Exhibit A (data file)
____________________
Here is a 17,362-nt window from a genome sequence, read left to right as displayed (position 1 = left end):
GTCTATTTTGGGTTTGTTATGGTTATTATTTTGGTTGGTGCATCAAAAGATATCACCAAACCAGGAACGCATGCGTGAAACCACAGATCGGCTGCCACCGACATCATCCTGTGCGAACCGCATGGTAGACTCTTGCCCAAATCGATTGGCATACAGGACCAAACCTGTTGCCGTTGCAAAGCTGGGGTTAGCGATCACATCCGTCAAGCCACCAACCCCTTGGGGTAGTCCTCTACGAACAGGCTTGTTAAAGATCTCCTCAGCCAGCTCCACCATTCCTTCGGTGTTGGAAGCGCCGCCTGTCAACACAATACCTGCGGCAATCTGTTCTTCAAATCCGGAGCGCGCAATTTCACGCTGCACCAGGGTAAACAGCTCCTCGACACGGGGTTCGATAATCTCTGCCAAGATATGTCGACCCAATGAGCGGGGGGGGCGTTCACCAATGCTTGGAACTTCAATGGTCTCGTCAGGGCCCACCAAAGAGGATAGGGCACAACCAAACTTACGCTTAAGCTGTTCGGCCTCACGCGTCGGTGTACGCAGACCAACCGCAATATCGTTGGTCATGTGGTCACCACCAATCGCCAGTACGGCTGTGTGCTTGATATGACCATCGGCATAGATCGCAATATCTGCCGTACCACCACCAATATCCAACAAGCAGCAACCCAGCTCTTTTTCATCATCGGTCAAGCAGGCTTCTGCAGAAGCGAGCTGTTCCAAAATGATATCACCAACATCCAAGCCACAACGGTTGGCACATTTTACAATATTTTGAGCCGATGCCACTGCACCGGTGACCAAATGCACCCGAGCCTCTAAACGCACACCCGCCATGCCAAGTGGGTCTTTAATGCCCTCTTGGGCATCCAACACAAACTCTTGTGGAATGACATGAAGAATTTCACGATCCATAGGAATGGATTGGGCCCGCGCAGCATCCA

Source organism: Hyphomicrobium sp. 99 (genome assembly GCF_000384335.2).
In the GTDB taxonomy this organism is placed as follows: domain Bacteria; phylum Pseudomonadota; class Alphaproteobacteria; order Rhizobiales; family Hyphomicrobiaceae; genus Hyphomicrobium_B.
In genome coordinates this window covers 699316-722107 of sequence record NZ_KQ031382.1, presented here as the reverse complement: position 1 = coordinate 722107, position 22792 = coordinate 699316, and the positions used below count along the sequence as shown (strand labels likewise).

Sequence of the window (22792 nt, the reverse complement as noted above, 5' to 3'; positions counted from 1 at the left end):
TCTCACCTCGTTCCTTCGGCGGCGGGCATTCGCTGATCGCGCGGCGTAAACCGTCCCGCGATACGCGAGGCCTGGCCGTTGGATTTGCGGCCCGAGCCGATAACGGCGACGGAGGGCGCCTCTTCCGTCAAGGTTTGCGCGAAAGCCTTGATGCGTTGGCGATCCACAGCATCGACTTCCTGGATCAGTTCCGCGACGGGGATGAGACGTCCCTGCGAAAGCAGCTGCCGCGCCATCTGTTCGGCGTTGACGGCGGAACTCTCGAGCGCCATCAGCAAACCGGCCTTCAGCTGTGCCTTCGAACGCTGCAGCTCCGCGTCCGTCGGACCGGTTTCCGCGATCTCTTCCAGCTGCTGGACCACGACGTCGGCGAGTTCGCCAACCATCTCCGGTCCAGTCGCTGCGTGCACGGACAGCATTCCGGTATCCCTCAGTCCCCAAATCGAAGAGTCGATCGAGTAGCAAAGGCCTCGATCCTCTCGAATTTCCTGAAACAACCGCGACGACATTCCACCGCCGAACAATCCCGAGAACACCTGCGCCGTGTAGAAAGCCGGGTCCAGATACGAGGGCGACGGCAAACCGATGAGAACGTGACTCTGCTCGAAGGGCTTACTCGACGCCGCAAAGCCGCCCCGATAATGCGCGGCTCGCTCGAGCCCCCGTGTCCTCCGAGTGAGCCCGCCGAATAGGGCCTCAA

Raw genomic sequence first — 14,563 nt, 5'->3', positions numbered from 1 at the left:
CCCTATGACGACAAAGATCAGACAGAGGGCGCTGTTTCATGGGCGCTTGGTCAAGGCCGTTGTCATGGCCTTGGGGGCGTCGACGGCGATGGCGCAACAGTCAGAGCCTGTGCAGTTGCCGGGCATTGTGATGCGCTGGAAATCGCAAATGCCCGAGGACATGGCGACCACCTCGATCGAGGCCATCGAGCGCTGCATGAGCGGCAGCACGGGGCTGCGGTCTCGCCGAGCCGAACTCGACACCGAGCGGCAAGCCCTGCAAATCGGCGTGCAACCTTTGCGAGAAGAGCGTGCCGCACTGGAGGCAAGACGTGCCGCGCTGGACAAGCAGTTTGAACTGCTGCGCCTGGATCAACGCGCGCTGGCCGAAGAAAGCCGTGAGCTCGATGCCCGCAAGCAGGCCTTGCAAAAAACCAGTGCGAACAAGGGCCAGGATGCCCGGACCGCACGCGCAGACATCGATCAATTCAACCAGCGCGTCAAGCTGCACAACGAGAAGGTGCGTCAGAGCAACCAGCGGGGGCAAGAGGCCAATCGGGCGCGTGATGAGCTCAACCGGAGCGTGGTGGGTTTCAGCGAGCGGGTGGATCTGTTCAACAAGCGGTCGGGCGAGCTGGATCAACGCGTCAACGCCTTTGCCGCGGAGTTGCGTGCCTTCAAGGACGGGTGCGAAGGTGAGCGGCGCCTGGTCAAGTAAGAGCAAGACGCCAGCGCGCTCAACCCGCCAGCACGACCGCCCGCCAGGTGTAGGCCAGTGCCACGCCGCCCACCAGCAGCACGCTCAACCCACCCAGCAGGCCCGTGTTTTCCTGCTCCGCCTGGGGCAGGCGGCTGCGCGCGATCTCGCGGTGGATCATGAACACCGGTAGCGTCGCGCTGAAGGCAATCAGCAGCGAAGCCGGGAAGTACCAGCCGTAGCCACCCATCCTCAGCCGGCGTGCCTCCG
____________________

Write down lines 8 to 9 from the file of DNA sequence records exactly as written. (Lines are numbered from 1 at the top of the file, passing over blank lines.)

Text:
Raw genomic sequence first — 14,563 nt, 5'->3', positions numbered from 1 at the left:
CCCTATGACGACAAAGATCAGACAGAGGGCGCTGTTTCATGGGCGCTTGGTCAAGGCCGTTGTCATGGCCTTGGGGGCGTCGACGGCGATGGCGCAACAGTCAGAGCCTGTGCAGTTGCCGGGCATTGTGATGCGCTGGAAATCGCAAATGCCCGAGGACATGGCGACCACCTCGATCGAGGCCATCGAGCGCTGCATGAGCGGCAGCACGGGGCTGCGGTCTCGCCGAGCCGAACTCGACACCGAGCGGCAAGCCCTGCAAATCGGCGTGCAACCTTTGCGAGAAGAGCGTGCCGCACTGGAGGCAAGACGTGCCGCGCTGGACAAGCAGTTTGAACTGCTGCGCCTGGATCAACGCGCGCTGGCCGAAGAAAGCCGTGAGCTCGATGCCCGCAAGCAGGCCTTGCAAAAAACCAGTGCGAACAAGGGCCAGGATGCCCGGACCGCACGCGCAGACATCGATCAATTCAACCAGCGCGTCAAGCTGCACAACGAGAAGGTGCGTCAGAGCAACCAGCGGGGGCAAGAGGCCAATCGGGCGCGTGATGAGCTCAACCGGAGCGTGGTGGGTTTCAGCGAGCGGGTGGATCTGTTCAACAAGCGGTCGGGCGAGCTGGATCAACGCGTCAACGCCTTTGCCGCGGAGTTGCGTGCCTTCAAGGACGGGTGCGAAGGTGAGCGGCGCCTGGTCAAGTAAGAGCAAGACGCCAGCGCGCTCAACCCGCCAGCACGACCGCCCGCCAGGTGTAGGCCAGTGCCACGCCGCCCACCAGCAGCACGCTCAACCCACCCAGCAGGCCCGTGTTTTCCTGCTCCGCCTGGGGCAGGCGGCTGCGCGCGATCTCGCGGTGGATCATGAACACCGGTAGCGTCGCGCTGAAGGCAATCAGCAGCGAAGCCGGGAAGTACCAGCCGTAGCCACCCATCCTCAGCCGGCGTGCCTCCG